Every book in this Good Reads is a little square one, perfect for tiny fingers and itty bitty hands.
Let’s start with some old favorites. The Lennoxville Library has received a new order of the very popular Roger Hargreaves books, Mr. Men and Little Miss, all on the New Arrivals shelf. Take one out at random — Mr. Skinny is sad because he’s very thin, but he lives in Fatland. Everyone is fat but him. Can a doctor help Mr. Skinny put a little weight on?
Or how about visiting with the talented and adorable redhead, Stella? Marie Louise Gay’s lovely mini-book series includes Stella: Queen Of The Snow (2000). It’s a great way to add a cool breeze to your warm evening. Stella teaches her little brother Sam all about the snow, which he has never seen before.
Gay has won multiple awards for her smart and beautiful books:
“Can you eat a snowflake?” asked Sam.
“Polar bears do,” said Stella.
“They eat snowflakes for breakfast.”
“With milk?” asked Sam.
“Yes,” said Stella. “And sugar.”
All of these books are filed under a blue dot.
Next, some red dots! But all these books are still very little, and perfectly square.
Piglet’s Winter Day, by Sarah Albee, is actually two books in one. Read it first like a book, page by page, then pull out the whole thing to see a story on the other side, as one long poster. This is a very, very short book about the first snowflake to fall from the sky. That snowflake is followed by many more!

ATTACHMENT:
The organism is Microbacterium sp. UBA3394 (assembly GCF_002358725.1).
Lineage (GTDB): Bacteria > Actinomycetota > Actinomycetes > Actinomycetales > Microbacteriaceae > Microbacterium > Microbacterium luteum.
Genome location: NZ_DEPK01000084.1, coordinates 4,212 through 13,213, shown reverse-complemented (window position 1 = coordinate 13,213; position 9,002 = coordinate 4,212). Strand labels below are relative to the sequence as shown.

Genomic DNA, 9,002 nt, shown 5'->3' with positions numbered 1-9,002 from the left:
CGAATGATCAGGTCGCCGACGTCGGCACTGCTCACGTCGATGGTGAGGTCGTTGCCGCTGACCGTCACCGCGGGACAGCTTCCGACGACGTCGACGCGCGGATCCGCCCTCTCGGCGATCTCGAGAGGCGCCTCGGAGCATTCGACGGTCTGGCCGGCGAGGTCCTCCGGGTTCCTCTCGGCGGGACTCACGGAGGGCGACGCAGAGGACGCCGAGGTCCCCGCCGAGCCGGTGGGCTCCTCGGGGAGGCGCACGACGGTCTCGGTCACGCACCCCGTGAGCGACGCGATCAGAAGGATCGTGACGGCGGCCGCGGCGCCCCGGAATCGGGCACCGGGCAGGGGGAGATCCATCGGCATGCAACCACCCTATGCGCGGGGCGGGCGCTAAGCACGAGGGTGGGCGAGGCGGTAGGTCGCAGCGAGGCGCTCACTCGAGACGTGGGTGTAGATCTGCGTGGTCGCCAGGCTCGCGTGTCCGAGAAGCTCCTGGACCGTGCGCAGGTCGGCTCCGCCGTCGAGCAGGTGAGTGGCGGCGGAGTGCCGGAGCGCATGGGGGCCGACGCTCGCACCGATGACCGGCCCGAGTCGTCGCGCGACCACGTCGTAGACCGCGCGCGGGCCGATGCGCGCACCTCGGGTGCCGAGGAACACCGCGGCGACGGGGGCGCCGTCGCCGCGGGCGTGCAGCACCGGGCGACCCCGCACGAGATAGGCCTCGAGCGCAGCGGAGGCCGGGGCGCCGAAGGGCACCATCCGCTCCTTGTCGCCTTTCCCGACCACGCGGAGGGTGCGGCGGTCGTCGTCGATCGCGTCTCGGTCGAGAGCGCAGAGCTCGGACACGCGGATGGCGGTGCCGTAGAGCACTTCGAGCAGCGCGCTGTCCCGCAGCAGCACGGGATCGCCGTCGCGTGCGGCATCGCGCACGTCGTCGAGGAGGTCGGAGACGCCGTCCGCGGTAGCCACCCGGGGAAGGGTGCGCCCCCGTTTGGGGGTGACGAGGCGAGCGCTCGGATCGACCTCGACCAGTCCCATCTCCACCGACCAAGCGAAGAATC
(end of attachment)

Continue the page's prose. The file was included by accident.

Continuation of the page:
Sometimes a day is a bad day. A very bad day. But there is help. It’s titled A Good Day, and it’s written by Kevin Henkes (2007). Your day might begin as a very bad day, but then… things get better.
How else can you help make a regular day into an even better day? Bear has a bunch of really great days in Bear About Town (written by Stella Blackstone and illustrated by Debbie Harter, 2000). In fact, Bear picks a fun thing to do every day – from going to the park to the pool — and has fun for a whole week.
Bruce Degen’s Jamberry (1995) stars its own brown bear, who goes berry hunting with a little boy. It’s quite the trip, the two travel far and wide for jam fixings: “One berry, Two berry, Pick me a blueberry, Hatberry, Shoeberry, In my canoeberry.”
Margaret Mayo’s Dig, Dig Digging is about big trucks. There’s a fire engine, even a crane! Plus lots of word play. And a dump truck, of course (“Dump trucks are good at dump, dump, dumping, carrying heavy loads, and tip, tip, tipping. Out fall the rocks — CRASH! — rumbling and tumbling.”)
The wonderful Sandra Boynton’s Belly Button Book! (2005) is all about hippos. They like to go to the beach in the summer — the Belly Button Beach, “where tons of hippos stand around in bathing suits too little because they hope you will admire the button on their middle.” This one is lots of fun.
Last, there’s I Spy, with rhymes by Jean Marzello and photographs by Walter Wick: “I spy scissors and a yellow plane; I spy a horse and a choo-choo train.”
There’s nothing like the wordplay games and pictures in little books for little people, with a grown-up reading out those rhymes, all the while cuddled up together in a big comfy chair.
NEW MOMS (AND OTHERS!)
Any Sherbrooke resident can become a member of the Lennoxville Library for free! Bring something with your address on it (a driver’s licence or a utility bill) and ask for a card.
CONNECT THE DOTS
A GREEN dot means non-fiction for children. Other dots are for children’s fiction: suggested ages 0 to 2, RED; ages 3 to 6, BLUE; ages 6 to 9, YELLOW; ages 9 to 12, ORANGE.
– Eleanor Brown, August 22, 2011